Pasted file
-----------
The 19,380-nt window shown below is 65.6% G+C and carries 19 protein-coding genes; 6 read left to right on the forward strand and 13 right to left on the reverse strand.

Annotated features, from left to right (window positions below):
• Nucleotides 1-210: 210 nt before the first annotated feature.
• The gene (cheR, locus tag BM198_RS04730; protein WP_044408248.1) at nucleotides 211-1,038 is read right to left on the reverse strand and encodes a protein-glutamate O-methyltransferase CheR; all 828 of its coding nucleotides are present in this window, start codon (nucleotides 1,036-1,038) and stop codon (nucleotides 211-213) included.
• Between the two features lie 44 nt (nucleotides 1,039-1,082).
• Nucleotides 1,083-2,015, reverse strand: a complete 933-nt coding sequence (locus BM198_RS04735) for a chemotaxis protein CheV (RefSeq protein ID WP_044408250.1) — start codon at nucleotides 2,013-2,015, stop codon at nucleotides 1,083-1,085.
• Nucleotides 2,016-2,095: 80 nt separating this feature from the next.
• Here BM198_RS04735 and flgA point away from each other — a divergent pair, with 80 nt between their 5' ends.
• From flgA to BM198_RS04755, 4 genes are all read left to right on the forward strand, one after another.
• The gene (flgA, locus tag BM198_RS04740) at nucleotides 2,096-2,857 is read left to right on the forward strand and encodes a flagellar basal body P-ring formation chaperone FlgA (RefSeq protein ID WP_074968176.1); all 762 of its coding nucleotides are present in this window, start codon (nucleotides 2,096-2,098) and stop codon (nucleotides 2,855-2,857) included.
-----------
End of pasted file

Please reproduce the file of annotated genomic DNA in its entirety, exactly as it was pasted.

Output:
The 19,380-nt window shown below is 65.6% G+C and carries 19 protein-coding genes; 6 read left to right on the forward strand and 13 right to left on the reverse strand.

Annotated features, from left to right (window positions below):
• Nucleotides 1-210: 210 nt before the first annotated feature.
• The gene (cheR, locus tag BM198_RS04730; protein WP_044408248.1) at nucleotides 211-1,038 is read right to left on the reverse strand and encodes a protein-glutamate O-methyltransferase CheR; all 828 of its coding nucleotides are present in this window, start codon (nucleotides 1,036-1,038) and stop codon (nucleotides 211-213) included.
• Between the two features lie 44 nt (nucleotides 1,039-1,082).
• Nucleotides 1,083-2,015, reverse strand: a complete 933-nt coding sequence (locus BM198_RS04735) for a chemotaxis protein CheV (RefSeq protein ID WP_044408250.1) — start codon at nucleotides 2,013-2,015, stop codon at nucleotides 1,083-1,085.
• Nucleotides 2,016-2,095: 80 nt separating this feature from the next.
• Here BM198_RS04735 and flgA point away from each other — a divergent pair, with 80 nt between their 5' ends.
• From flgA to BM198_RS04755, 4 genes are all read left to right on the forward strand, one after another.
• The gene (flgA, locus tag BM198_RS04740) at nucleotides 2,096-2,857 is read left to right on the forward strand and encodes a flagellar basal body P-ring formation chaperone FlgA (RefSeq protein ID WP_074968176.1); all 762 of its coding nucleotides are present in this window, start codon (nucleotides 2,096-2,098) and stop codon (nucleotides 2,855-2,857) included.